Idle No More protesters stage Peace Arch demonstration
The Idle No More movement is gaining support from south of the border as Americans met with Canadians at several border points Saturday, including the Peace Arch crossing south of Vancouver.
Among the U.S citizens who joined hundreds at the Surrey crossing was Charles Fiddler, of the Turtle Mountain Nation in North Dakota.
"This isn’t just Canadian, its indigenous people all over the world," Fiddler said.
The movement in Canada, just under two months old, was spawned in opposition to the passage of the omnibus federal bill C-45.
"The government has continued on with unilateralism and passing bills to undermine First Nations rights and interests," said Stewart Phillip, Grand Chief of the Union of B.C. Indian Chiefs.
While the movement is bringing together native groups across the country, it’s also exposing dissent within some First Nations communities.
Rally organizer Steven Kakinoosit says it's great Prime Minister Stephen Harper has agreed to meet with the Assembly of First Nations next week, but he believes the AFN doesn't represent 80 per cent of First Nations people in Canada.
The trickle down system does not work, absolutely.
The 22-year-old Vancouver student says the protest movement is a reaction to the chronic poverty and despair on many reserves and he blames First Nations leaders and the federal government for that.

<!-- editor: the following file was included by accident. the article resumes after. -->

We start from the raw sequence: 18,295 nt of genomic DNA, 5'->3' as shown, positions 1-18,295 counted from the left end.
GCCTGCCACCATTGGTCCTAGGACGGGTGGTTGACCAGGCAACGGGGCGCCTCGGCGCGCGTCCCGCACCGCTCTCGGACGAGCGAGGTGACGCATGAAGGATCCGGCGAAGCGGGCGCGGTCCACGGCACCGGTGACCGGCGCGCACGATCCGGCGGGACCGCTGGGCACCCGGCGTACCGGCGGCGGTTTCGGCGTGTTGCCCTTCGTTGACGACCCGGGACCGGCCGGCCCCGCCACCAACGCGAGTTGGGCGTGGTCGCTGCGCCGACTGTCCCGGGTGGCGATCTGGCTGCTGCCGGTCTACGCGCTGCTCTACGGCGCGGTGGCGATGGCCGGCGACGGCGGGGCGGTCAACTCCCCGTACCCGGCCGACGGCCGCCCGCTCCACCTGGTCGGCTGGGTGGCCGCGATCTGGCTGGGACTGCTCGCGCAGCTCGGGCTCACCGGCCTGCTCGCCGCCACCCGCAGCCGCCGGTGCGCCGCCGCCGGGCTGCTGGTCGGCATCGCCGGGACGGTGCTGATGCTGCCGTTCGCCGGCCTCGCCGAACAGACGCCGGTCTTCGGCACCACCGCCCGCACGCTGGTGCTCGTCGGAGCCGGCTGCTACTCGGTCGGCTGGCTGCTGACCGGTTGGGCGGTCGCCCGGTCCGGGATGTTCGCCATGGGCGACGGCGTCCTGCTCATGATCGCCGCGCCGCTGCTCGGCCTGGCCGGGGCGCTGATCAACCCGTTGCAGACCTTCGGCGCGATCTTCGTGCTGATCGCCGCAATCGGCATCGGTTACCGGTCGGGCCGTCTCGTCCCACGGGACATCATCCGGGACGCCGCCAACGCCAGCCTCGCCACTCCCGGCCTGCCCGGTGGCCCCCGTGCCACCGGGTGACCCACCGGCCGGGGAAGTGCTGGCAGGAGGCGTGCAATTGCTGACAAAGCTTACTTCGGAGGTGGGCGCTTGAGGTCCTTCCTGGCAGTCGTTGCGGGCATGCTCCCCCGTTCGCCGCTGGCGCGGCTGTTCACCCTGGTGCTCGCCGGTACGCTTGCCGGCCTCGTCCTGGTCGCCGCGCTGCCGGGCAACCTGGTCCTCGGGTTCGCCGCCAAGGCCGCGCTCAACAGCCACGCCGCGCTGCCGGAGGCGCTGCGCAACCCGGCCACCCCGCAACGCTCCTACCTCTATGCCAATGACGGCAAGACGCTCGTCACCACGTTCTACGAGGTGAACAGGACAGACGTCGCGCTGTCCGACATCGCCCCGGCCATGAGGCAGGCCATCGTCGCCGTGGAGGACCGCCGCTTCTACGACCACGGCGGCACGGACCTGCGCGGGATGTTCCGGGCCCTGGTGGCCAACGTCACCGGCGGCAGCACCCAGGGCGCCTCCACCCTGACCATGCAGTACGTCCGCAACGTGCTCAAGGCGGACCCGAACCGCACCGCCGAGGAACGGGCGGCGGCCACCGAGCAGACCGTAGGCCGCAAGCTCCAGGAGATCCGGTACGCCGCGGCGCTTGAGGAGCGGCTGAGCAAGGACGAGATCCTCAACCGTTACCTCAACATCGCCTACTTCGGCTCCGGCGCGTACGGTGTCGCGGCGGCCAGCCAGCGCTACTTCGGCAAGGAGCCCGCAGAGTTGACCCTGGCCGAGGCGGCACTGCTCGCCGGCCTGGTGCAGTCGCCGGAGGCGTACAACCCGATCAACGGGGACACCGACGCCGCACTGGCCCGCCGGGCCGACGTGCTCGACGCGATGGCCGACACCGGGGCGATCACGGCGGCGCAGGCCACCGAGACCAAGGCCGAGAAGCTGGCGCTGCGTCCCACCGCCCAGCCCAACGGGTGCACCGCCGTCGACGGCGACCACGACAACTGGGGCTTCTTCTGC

Kakinoosit questions why millions of dollars is given to improve their lives but nothing changes at the community level.
"The trickle down system does not work, absolutely."
He says the money meant to lift communities instead gets spent on trips and other things by the leaders.
"That is a problem in our communities is the fact that our quote-unquote "leadership" in the reserves, they will say one thing and then spend it on another thing."
Kakinoosit says people need to understand the housing, the schooling and the healthcare they are given is inferior to what most citizens get.
He says his generation is tired of waiting and the protesters want to wake up the federal government and their own elected First Nations leaders.
"We need to come forward at this level because it's all well and good that you are in Ottawa, but if you are not up in the communities talking to the people then, really, how can you say you are representing those people?"
With files from the CBC's Terry Donnelly and Deborah Goble